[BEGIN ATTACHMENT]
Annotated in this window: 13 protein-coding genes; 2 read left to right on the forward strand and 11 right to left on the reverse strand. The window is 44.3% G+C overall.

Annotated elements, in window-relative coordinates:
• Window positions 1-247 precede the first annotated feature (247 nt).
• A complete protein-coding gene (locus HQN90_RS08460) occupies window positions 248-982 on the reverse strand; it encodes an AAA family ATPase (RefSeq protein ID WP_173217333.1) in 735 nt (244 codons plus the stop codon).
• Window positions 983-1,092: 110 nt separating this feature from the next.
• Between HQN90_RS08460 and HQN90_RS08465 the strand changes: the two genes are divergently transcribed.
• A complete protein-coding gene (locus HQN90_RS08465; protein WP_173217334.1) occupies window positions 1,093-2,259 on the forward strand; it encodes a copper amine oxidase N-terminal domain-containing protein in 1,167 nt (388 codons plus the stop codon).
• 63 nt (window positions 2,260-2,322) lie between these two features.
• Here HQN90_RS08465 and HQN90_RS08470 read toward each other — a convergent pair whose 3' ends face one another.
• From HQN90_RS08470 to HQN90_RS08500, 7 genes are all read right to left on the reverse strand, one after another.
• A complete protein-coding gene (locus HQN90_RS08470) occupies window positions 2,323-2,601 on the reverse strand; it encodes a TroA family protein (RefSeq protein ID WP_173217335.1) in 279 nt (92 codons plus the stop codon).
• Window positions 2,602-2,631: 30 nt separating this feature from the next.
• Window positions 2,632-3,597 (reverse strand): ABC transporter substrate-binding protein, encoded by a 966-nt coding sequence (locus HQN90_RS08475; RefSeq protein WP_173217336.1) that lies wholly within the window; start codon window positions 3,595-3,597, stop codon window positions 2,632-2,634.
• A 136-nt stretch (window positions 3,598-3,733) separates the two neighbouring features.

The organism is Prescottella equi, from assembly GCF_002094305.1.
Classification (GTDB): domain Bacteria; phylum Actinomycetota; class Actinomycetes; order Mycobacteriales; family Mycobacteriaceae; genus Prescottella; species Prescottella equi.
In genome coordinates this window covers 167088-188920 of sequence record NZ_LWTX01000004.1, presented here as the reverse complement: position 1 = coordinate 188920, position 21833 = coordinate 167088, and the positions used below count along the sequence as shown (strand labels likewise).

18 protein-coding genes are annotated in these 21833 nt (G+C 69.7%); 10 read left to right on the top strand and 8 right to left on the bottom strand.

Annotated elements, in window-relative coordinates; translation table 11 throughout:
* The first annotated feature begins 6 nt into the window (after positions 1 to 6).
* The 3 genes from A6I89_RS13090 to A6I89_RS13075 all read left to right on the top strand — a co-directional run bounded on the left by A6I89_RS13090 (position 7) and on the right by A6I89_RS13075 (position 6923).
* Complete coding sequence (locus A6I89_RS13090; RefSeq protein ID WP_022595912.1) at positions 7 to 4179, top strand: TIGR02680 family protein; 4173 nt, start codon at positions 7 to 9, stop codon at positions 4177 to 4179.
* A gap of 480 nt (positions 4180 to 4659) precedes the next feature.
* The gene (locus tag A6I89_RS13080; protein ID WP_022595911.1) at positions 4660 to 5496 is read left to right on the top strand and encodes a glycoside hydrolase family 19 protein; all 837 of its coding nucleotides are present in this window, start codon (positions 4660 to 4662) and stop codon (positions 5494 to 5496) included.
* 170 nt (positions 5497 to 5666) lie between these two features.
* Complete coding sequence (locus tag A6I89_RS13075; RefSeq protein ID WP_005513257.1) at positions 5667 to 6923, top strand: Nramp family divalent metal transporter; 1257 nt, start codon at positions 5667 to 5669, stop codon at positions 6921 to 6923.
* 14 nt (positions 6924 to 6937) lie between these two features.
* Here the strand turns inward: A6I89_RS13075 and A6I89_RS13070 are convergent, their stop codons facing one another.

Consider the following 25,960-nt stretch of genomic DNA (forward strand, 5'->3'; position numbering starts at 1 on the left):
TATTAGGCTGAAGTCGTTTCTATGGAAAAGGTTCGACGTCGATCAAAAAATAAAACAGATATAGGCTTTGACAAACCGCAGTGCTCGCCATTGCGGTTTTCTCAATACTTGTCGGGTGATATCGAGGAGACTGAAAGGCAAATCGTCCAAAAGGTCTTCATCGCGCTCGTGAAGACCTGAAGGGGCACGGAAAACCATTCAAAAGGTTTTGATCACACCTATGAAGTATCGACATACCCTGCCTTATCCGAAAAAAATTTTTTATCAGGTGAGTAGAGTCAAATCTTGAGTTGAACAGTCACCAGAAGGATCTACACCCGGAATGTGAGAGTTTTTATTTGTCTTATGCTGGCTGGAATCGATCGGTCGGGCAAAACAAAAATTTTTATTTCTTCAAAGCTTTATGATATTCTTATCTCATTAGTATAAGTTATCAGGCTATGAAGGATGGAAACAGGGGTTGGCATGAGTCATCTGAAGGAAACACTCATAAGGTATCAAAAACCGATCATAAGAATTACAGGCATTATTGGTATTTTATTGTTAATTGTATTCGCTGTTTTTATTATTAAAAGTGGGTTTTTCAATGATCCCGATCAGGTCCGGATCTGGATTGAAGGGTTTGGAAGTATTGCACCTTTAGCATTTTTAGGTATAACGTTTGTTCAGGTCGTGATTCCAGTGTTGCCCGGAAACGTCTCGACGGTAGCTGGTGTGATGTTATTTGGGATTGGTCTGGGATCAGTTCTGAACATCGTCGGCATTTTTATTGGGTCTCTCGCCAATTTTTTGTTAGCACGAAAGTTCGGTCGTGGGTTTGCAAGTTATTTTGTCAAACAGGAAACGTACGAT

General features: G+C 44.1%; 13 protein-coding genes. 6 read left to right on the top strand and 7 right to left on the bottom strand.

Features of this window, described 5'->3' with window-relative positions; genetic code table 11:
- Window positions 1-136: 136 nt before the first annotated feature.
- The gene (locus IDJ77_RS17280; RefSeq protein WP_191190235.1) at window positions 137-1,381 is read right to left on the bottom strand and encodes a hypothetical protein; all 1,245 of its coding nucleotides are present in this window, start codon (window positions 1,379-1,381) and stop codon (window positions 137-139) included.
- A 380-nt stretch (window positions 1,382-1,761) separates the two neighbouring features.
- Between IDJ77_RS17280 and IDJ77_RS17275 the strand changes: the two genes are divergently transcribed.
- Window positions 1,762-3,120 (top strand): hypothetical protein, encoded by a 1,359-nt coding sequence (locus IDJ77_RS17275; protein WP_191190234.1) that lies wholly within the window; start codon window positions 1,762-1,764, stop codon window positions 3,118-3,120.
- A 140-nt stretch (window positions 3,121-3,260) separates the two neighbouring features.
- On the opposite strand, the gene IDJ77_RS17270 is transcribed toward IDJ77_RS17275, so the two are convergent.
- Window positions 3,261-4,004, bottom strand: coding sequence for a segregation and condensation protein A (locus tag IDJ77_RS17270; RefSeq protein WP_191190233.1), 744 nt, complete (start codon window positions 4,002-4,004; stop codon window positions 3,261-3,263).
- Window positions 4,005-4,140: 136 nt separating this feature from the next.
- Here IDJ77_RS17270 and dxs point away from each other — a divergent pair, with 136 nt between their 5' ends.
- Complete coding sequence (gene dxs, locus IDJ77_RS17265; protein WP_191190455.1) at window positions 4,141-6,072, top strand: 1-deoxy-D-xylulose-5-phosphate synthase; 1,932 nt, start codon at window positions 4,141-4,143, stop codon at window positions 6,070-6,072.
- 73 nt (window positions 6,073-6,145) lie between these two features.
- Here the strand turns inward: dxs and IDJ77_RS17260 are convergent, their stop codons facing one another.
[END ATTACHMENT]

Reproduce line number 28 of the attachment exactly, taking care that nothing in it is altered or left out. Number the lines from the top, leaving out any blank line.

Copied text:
* Here the strand turns inward: A6I89_RS13075 and A6I89_RS13070 are convergent, their stop codons facing one another.